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==భారతీయ సంస్కృతి==
* తొమ్మిది సంఖ్యకు భారతదేశంలో ముఖ్యంగా ఆంధ్రప్రదేశ్ లో అధిక ప్రాధాన్యత నిస్తారు. ఎందుకంటే వివిధ డిజిట్ సంఖ్యలలో పెద్ద సంఖ్యగా ఉదాహరణకు ఒక అంకె సంఖ్యలలో 9 పెద్ద సంఖ్య, రెండు అంకెల స్థానంలో 99 పెద్ద సంఖ్య, అంతేకాక ఆధ్యాత్మిక పరంగా కూడా కొన్ని కారణాలు ఉన్నాయి. ఉదాహరణకు నవగ్రహాలు, నవరాత్రులు మొదలగునవి.
 
==గణితం==
Nine is a [[composite number]], its proper [[divisor]]s being [[1 (number)|1]] and [[3 (number)|3]]. It is 3 times 3 and hence the third [[square number]]. Nine is a [[Motzkin number]]. It is the first composite [[lucky number]], along with the first composite odd number.
 
Nine is the highest single-digit number in the [[decimal|decimal system]]. It is the second non-unitary square [[prime number|prime]] of the form (p<sup>2</sup>) and the first that is odd. All subsequent squares of this form are odd. It has a unique [[aliquot sum]] [[4 (number)|4]] which is itself a square prime. Nine is; and can be, the only square prime with an aliquot sum of the same form. The [[aliquot sequence]] of nine has 5 members (9,4,3,1,0) this number being the second composite member of the 3-aliquot tree. It is the aliquot sum of only one number the discrete semiprime [[15]].
 
There are nine [[Heegner number]]s.<ref>Bryan Bunch, ''The Kingdom of Infinite Number''. New York: W. H. Freeman & Company (2000): 93</ref>
 
Since 9&nbsp;=&nbsp;3<sup>2<sup>1</sup></sup>, 9 is an [[exponential factorial]].
 
8 and 9 form a [[Ruth-Aaron pair]] under the second definition that counts repeated prime factors as often as they occur.
 
In bases 12, 18 and 24, nine is a 1-[[automorphic number]] and in base 6 a 2-automorphic number (displayed as '13').
 
A [[polygon]] with nine sides is called a [[nonagon]] or enneagon.<ref>Robert Dixon, ''Mathographics''. New York: Courier Dover Publications: 24</ref> A group of nine of anything is called an ennead.
 
In [[decimal|base 10]] a positive number is divisible by nine [[if and only if]] its [[digital root]] is 9.<ref>[[Martin Gardner]], ''A Gardner's Workout: Training the Mind and Entertaining the Spirit''. New York: A. K. Peters (2001): 155</ref> That is, if you multiply nine by any [[natural number]], and repeatedly add the digits of the answer until it is just one digit, you will end up with nine:
 
* 2 × 9 = 18 (1 + 8 = 9)
* 3 × 9 = 27 (2 + 7 = 9)
* 9 × 9 = 81 (8 + 1 = 9)
* 121 × 9 = 1089 (1 + 0 + 8 + 9 = 18; 1 + 8 = 9)
* 234 × 9 = 2106 (2 + 1 + 0 + 6 = 9)
* 578329 × 9 = 5204961 (5 + 2 + 0 + 4 + 9 + 6 + 1 = 27; 2 + 7 = 9)
* 482729235601 × 9 = 4344563120409 (4 + 3 + 4 + 4 + 5 + 6 + 3 + 1 + 2 + 0 + 4 + 0 + 9 = 45; 4 + 5 = 9)
There are other interesting patterns involving multiples of nine:
* 12345679 x 9 = 111111111
* 12345679 x 18 = 222222222
* 12345679 x 81 = 999999999
This works for all the multiples of 9.
''n''&nbsp;=&nbsp;[[3 (number)|3]] is the only other ''n'' > 1 such that a number is divisible by ''n'' if and only if its digital root is ''n''. In [[positional notation|base N]], the [[divisor]]s of N&nbsp;−&nbsp;1 have this property. Another consequence of 9 being 10&nbsp;−&nbsp;1, is that it is also a [[Kaprekar number]].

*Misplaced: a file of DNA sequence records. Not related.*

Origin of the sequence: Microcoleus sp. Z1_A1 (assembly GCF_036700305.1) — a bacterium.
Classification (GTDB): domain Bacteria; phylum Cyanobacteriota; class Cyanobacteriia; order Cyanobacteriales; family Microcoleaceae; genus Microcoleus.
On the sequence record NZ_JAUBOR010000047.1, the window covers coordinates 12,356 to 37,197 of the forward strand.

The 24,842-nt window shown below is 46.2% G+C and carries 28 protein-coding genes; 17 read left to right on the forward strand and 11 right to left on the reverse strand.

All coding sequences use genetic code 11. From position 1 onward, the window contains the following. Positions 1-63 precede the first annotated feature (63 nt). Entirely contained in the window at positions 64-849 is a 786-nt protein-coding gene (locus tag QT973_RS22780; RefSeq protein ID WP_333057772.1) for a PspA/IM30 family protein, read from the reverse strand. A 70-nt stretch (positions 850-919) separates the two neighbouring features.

The difference between a base-10 positive integer and the sum of its digits is a whole multiple of nine. Examples:
* The sum of the digits of 41 is 5, and 41-5 = 36. The digital root of 36 is 3+6 = 9, which, as explained above, demonstrates that it is divisible by nine.
* The sum of the digits of 35967930 is 3+5+9+6+7+9+3+0 = 42, and 35967930-42 = 35967888. The digital root of 35967888 is 3+5+9+6+7+8+8+8 = 54, 5+4 = 9.
 
Subtracting two base-10 positive integers that are transpositions of each other yields a number that is a whole multiple of nine. Examples:
* 41 - 14 = 27 (2 + 7 = 9)
* 36957930 - 35967930 = 990000, a multiple of nine.
This works regardless of the number of digits that are transposed. For example, the largest transposition of 35967930 is 99765330 (all digits in descending order) and its smallest transposition is 03356799 (all digits in ascending order); subtracting pairs of these numbers produces:
* 99765330 - 35967930 = 63797400; 6+3+7+9+7+4+0+0 = 36; 3+6 = 9.
* 99765330 - 03356799 = 96408531; 9+6+4+0+8+5+3+1 = 36; 3+6 = 9.
* 35967930 - 03356799 = 32611131; 3+2+6+1+1+1+3+1 = 18; 1+8 = 9.
 
[[Casting out nines]] is a quick way of testing the calculations of sums, differences, products, and quotients of integers, known as long ago as the 12th Century.<ref>[[Cajori, Florian]] (1991, 5e) ''A History of Mathematics'', AMS. ISBN 0-8218-2102-4. p.91</ref>
 
Every prime in a [[Cunningham chain]] of the first kind with a length of 4 or greater is congruent to 9 mod 10 (the only exception being the chain 2, 5, 11, 23, 47).
 
Six recurring nines appear in the decimal places 762 through 767 of [[pi]]. This is known as the [[Feynman point]].